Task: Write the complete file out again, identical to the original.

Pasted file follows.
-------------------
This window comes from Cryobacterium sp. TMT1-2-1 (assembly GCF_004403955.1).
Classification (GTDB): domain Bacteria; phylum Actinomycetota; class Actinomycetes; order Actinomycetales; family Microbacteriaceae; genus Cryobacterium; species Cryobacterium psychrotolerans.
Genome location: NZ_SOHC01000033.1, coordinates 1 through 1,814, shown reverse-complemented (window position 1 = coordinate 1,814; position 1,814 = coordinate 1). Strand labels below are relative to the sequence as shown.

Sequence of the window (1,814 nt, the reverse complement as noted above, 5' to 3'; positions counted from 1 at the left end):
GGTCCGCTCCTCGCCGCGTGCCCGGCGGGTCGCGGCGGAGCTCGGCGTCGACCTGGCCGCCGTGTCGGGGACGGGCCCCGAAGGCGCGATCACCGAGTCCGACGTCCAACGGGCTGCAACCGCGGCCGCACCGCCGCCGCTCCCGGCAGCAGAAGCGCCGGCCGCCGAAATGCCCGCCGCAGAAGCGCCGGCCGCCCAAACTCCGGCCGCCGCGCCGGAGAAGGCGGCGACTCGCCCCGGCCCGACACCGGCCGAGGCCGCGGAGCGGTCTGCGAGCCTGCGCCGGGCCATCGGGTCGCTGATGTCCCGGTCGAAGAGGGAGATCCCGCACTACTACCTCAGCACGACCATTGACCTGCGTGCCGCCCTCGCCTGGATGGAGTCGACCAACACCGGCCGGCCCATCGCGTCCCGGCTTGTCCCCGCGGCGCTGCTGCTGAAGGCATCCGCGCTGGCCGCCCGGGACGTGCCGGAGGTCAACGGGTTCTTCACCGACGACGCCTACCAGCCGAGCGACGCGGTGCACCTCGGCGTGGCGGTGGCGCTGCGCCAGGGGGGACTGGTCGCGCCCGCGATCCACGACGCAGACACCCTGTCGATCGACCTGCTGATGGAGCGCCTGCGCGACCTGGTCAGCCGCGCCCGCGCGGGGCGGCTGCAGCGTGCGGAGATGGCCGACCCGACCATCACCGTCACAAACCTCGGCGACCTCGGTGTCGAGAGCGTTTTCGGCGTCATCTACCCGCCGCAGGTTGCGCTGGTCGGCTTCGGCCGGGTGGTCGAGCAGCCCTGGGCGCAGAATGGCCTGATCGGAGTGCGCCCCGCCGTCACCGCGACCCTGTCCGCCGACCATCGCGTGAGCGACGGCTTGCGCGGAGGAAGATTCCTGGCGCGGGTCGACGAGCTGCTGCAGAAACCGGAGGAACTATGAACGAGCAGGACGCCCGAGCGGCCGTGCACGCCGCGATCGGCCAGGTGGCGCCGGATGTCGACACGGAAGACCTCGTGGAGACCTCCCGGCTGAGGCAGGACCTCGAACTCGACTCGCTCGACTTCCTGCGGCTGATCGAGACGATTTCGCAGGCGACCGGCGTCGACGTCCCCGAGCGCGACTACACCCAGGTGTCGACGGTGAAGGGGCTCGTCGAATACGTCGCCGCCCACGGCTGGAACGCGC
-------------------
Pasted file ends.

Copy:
This window comes from Cryobacterium sp. TMT1-2-1 (assembly GCF_004403955.1).
Classification (GTDB): domain Bacteria; phylum Actinomycetota; class Actinomycetes; order Actinomycetales; family Microbacteriaceae; genus Cryobacterium; species Cryobacterium psychrotolerans.
Genome location: NZ_SOHC01000033.1, coordinates 1 through 1,814, shown reverse-complemented (window position 1 = coordinate 1,814; position 1,814 = coordinate 1). Strand labels below are relative to the sequence as shown.

Sequence of the window (1,814 nt, the reverse complement as noted above, 5' to 3'; positions counted from 1 at the left end):
GGTCCGCTCCTCGCCGCGTGCCCGGCGGGTCGCGGCGGAGCTCGGCGTCGACCTGGCCGCCGTGTCGGGGACGGGCCCCGAAGGCGCGATCACCGAGTCCGACGTCCAACGGGCTGCAACCGCGGCCGCACCGCCGCCGCTCCCGGCAGCAGAAGCGCCGGCCGCCGAAATGCCCGCCGCAGAAGCGCCGGCCGCCCAAACTCCGGCCGCCGCGCCGGAGAAGGCGGCGACTCGCCCCGGCCCGACACCGGCCGAGGCCGCGGAGCGGTCTGCGAGCCTGCGCCGGGCCATCGGGTCGCTGATGTCCCGGTCGAAGAGGGAGATCCCGCACTACTACCTCAGCACGACCATTGACCTGCGTGCCGCCCTCGCCTGGATGGAGTCGACCAACACCGGCCGGCCCATCGCGTCCCGGCTTGTCCCCGCGGCGCTGCTGCTGAAGGCATCCGCGCTGGCCGCCCGGGACGTGCCGGAGGTCAACGGGTTCTTCACCGACGACGCCTACCAGCCGAGCGACGCGGTGCACCTCGGCGTGGCGGTGGCGCTGCGCCAGGGGGGACTGGTCGCGCCCGCGATCCACGACGCAGACACCCTGTCGATCGACCTGCTGATGGAGCGCCTGCGCGACCTGGTCAGCCGCGCCCGCGCGGGGCGGCTGCAGCGTGCGGAGATGGCCGACCCGACCATCACCGTCACAAACCTCGGCGACCTCGGTGTCGAGAGCGTTTTCGGCGTCATCTACCCGCCGCAGGTTGCGCTGGTCGGCTTCGGCCGGGTGGTCGAGCAGCCCTGGGCGCAGAATGGCCTGATCGGAGTGCGCCCCGCCGTCACCGCGACCCTGTCCGCCGACCATCGCGTGAGCGACGGCTTGCGCGGAGGAAGATTCCTGGCGCGGGTCGACGAGCTGCTGCAGAAACCGGAGGAACTATGAACGAGCAGGACGCCCGAGCGGCCGTGCACGCCGCGATCGGCCAGGTGGCGCCGGATGTCGACACGGAAGACCTCGTGGAGACCTCCCGGCTGAGGCAGGACCTCGAACTCGACTCGCTCGACTTCCTGCGGCTGATCGAGACGATTTCGCAGGCGACCGGCGTCGACGTCCCCGAGCGCGACTACACCCAGGTGTCGACGGTGAAGGGGCTCGTCGAATACGTCGCCGCCCACGGCTGGAACGCGC